Enacting the age-old principle therefore, ‘the tool usurps the user of the tool’; the servant/instrument overthrows the master and no good is ever going to come about as a result of this. This very simple principle is illustrated by the fairy tale of the Magic Porridge Pot, which can feed the hungry if it is used properly, but which will drown the whole village under six feet of run-away porridge if there is no one there who actually knows how to use this valuable tool. ‘Knowing how to use the tool’ means knowing how to stop using the tool when the job is done, and if we don’t know how to do this (as we don’t) then disaster is only just around the corner. This motif is also echoed in such tales as Why the Sea is Salt (and ‘The Master and his Pupil’). A more modern variant of this theme is of course the well-known science fiction motif of ‘Frankenstein’s monster’, typified by the Terminator series of films (see for example, ‘The Rise of the Machines’). ‘Frankenstein’s monster’ is our own ‘disconnected cleverness’, which is directly analogous to what we have been calling ‘doing without being’.

 

On a personal/individual level, we might say that this comes down to ‘reacting’ rather than consciously responding (or not responding, as the case may be). It is perfectly possible – if not more-than-just-possible) to go through the whole of our lives ‘running on reflex’, reacting mechanically without ever questioning our own reactions. Without a shadow of a doubt, this ranks as the most ‘suffering-producing’ way of living that they ever could be – we ricochet from one painful situation to another in the most senseless way imaginable, and we call this ‘living our lives’. This is after all the only type of life we know; as far as we’re concerned there is no other type and all we can do is endure it as best we can. On the collective level, it may be said that we have ‘externalised our mechanical reflexes’ and turned them into an entire environment which we inhabit – a conditioned environment which defines our lives for us. This is of course no better than the first scenario we mentioned, which is where we allow our internal reflexes of thoughts or behaviour to run our lives for us, as if there is actually some sense inherent in them!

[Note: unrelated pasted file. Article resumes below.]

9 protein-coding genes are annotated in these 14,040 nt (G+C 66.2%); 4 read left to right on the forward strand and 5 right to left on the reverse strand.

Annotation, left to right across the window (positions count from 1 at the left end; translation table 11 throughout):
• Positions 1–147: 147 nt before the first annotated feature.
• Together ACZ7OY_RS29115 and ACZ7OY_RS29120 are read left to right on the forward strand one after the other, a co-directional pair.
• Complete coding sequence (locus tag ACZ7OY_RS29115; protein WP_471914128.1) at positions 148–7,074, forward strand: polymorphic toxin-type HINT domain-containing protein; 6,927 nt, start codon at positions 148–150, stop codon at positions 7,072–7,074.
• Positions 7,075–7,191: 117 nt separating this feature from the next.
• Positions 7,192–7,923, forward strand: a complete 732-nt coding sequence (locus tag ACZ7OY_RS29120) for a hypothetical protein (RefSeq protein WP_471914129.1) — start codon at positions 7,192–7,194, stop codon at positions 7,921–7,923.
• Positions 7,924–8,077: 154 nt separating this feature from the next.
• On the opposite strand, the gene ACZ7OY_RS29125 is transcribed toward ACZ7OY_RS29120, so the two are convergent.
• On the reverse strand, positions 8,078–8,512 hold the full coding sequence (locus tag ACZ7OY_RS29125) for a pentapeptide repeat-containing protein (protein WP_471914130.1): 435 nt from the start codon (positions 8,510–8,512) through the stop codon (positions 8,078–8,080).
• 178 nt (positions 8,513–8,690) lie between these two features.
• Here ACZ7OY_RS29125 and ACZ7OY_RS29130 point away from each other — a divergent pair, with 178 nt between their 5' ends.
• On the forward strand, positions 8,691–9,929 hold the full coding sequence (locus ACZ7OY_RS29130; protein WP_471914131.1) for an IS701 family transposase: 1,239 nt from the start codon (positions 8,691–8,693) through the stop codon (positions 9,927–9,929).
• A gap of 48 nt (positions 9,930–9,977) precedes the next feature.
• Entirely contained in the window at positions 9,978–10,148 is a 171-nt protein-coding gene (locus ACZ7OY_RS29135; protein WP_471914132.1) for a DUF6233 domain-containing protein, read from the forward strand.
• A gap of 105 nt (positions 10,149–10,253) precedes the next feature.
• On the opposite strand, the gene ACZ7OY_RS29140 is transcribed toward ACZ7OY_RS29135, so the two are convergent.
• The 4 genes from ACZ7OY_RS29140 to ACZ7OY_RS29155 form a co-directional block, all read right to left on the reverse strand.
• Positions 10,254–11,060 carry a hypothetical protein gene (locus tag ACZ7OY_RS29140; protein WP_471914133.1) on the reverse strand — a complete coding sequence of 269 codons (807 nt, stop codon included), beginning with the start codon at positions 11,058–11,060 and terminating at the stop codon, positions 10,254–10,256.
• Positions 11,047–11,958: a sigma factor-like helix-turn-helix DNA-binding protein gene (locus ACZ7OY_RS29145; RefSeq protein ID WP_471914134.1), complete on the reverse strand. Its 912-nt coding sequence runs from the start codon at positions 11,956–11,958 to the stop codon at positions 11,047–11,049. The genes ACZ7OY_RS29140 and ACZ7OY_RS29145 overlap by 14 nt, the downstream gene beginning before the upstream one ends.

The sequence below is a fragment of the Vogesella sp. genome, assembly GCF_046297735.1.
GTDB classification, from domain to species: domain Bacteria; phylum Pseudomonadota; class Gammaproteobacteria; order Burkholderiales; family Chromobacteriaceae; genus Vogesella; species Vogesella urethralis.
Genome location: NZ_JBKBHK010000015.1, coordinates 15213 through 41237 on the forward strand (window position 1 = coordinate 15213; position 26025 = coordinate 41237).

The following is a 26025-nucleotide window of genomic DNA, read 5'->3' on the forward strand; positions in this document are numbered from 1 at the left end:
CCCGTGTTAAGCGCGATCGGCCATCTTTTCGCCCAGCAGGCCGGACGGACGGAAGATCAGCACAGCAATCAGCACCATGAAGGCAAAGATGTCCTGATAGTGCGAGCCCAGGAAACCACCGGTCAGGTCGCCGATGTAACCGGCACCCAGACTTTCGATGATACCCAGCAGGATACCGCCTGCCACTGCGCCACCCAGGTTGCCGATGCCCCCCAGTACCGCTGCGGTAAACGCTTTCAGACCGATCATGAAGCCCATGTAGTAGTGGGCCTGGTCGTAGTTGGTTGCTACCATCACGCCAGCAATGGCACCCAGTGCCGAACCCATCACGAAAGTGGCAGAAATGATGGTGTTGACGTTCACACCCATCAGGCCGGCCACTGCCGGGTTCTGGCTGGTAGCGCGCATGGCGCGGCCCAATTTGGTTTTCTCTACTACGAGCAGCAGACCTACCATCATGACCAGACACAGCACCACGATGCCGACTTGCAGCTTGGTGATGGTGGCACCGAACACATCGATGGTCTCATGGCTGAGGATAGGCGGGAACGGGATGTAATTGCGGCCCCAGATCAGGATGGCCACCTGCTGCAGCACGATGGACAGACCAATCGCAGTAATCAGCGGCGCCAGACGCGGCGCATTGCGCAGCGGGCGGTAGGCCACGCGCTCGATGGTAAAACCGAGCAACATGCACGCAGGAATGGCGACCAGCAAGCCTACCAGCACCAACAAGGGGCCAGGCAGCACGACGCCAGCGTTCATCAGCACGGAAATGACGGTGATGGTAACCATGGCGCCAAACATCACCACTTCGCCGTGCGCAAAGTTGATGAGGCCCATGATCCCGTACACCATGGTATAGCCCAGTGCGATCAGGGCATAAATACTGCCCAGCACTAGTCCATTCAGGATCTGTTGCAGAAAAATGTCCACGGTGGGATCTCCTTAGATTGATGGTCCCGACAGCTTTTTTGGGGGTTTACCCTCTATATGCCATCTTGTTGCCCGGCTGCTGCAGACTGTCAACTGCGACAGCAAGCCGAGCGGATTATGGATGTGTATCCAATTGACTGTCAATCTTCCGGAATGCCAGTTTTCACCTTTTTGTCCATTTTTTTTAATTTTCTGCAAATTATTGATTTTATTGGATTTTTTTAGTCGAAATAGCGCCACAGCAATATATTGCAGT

Ultimately, both the internal reflexes and the external ones (i.e.the ‘Machine Environment’) are one and the same thing, which is that thing that David Bohm calls ‘the system of thought‘. The remedy either way is simply for us to learn how to turn the machine/servant off, so that it doesn’t run our lives for us. The horse needs to be put before the cart again, if the natural order of things is to be restored. Instead of ‘doing–without–being’ (or ‘disconnected doing’), we need to bring being back into the picture again. This is of course easier said than done but it is a perfectly natural process that we are talking about here (rather than some sort of artificial imposition) and all we need to do in order to work with this natural process (instead of against it) is to see how we have got everything back to front, to see how we have put the cart before the horse. We can’t stop all of this heedless, runaway mechanical doing (all of this ‘disconnected cleverness’) on purpose (‘by force’, or by ‘will power’) but what we can do is allow ourselves to see that ‘being can never come from doing’, and when we can clearly see this we will inevitably stop putting all our money on a horse that can never win. We’ll still put some money on this horse of course – we will continue to invest in our automatic behaviour patterns to some extent – but ‘the heart will have gone out of it’, so to speak. We will no longer believe that we can create being with our frantic competitive doing and so we won’t be ‘lost in that doing’ in the completely immersive way that we were before. We will start to separate ourselves from our rational thinking and our purposeful doing and it is this process of separating ourselves from the illusion-seeking behaviour (which is sometimes called ‘the process of disidentification’) that brings about our actual being, or actual presence in our lives.